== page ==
Overall, groups poured more than $56 million in outside expenditures into California's House races.

In a last minute push, Democrat Gloria Negrete McLeod got a $3 million boost from Independence USA, a Super PAC backed by New York Mayor Mike Bloomberg.

Those funds may have helped her push out incumbent Rep. Joe Baca, who served in the House since 1999, to win the newly drawn 35th Congressional District.

Aside from SuperPACs, candidates themselves also raised a lot more money than in past years. Bloomfield, for example, raised $6.4 million for his battle with Waxman, though most of that came from his own wallet.

And in the 47th Congressional District race, candidates raised a total of $2 million in one of the first truly competitive Republican vs. Democrat races in Long Beach in recent years.

Democrat Alan Lowenthal won in the left-leaning district in a close race against Republican Gary DeLong.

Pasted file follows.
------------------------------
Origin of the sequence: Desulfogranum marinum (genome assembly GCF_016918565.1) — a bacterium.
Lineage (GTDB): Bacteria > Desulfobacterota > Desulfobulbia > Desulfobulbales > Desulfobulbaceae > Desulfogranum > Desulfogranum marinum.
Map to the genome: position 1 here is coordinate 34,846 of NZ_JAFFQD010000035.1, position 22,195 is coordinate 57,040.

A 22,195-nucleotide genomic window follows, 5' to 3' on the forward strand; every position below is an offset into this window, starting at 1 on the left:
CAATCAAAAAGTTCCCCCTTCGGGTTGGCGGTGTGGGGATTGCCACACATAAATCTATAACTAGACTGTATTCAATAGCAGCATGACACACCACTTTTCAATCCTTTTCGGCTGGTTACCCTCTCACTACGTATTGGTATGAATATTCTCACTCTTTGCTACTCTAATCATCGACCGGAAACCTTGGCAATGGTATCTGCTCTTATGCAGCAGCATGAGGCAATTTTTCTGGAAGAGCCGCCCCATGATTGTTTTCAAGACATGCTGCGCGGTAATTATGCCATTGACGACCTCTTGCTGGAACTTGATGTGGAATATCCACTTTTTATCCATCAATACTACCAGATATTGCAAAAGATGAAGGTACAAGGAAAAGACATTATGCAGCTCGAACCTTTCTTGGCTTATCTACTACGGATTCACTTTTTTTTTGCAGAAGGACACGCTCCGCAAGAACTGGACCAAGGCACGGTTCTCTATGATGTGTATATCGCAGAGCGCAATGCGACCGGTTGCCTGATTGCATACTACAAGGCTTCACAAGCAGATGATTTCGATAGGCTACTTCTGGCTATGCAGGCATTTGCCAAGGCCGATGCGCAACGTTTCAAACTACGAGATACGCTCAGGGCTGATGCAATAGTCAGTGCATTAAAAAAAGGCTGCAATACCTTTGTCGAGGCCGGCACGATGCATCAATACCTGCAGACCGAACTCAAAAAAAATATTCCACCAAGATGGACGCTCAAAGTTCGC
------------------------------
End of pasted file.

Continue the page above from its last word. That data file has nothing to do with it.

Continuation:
Pundits believe consultants and the candidates are still figuring out the campaign strategy for California's new political landscape, said Allan Hoffenblum, a former GOP consultant and author of The California Target Book, a nonpartisan guide that handicaps local races.

"It will be a couple of election cycles before we know the impact," Hoffenblulm said.

But some political observers already seem more hopeful about the process.

Jennifer E. Walsh, a professor of government at Azusa Pacific University, dubbed the old way of redistricting as "gerrymandering on steroids."

"It resulted in bad elections on both sides," Walsh said. "I'm personally hopeful we are going to see more competitive elections and greater attentiveness to voter concerns."


Staff writers Eric Bradley, Brian Sumers and Steve Scauzillo contributed to this report.